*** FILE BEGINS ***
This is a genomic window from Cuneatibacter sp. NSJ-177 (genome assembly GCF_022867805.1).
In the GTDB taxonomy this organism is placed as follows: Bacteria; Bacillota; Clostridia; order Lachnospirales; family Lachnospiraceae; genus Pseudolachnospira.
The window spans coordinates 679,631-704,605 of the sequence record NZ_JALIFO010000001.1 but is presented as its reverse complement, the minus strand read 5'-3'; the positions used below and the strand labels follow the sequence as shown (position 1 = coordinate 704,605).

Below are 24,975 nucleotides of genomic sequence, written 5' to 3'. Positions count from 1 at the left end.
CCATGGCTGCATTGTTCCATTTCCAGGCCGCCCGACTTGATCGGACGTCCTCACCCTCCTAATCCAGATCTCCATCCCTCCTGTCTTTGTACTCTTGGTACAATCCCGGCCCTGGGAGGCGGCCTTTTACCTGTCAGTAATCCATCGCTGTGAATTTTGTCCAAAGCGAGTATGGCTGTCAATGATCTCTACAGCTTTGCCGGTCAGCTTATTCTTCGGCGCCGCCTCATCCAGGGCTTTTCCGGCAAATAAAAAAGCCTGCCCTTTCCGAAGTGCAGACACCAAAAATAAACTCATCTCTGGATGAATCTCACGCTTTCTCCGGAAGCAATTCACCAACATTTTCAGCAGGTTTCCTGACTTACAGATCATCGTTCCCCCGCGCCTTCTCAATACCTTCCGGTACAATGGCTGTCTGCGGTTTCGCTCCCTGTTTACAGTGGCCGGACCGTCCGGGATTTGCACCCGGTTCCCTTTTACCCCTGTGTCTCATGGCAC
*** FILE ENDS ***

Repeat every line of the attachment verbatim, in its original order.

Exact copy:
This is a genomic window from Cuneatibacter sp. NSJ-177 (genome assembly GCF_022867805.1).
In the GTDB taxonomy this organism is placed as follows: Bacteria; Bacillota; Clostridia; order Lachnospirales; family Lachnospiraceae; genus Pseudolachnospira.
The window spans coordinates 679,631-704,605 of the sequence record NZ_JALIFO010000001.1 but is presented as its reverse complement, the minus strand read 5'-3'; the positions used below and the strand labels follow the sequence as shown (position 1 = coordinate 704,605).

Below are 24,975 nucleotides of genomic sequence, written 5' to 3'. Positions count from 1 at the left end.
CCATGGCTGCATTGTTCCATTTCCAGGCCGCCCGACTTGATCGGACGTCCTCACCCTCCTAATCCAGATCTCCATCCCTCCTGTCTTTGTACTCTTGGTACAATCCCGGCCCTGGGAGGCGGCCTTTTACCTGTCAGTAATCCATCGCTGTGAATTTTGTCCAAAGCGAGTATGGCTGTCAATGATCTCTACAGCTTTGCCGGTCAGCTTATTCTTCGGCGCCGCCTCATCCAGGGCTTTTCCGGCAAATAAAAAAGCCTGCCCTTTCCGAAGTGCAGACACCAAAAATAAACTCATCTCTGGATGAATCTCACGCTTTCTCCGGAAGCAATTCACCAACATTTTCAGCAGGTTTCCTGACTTACAGATCATCGTTCCCCCGCGCCTTCTCAATACCTTCCGGTACAATGGCTGTCTGCGGTTTCGCTCCCTGTTTACAGTGGCCGGACCGTCCGGGATTTGCACCCGGTTCCCTTTTACCCCTGTGTCTCATGGCAC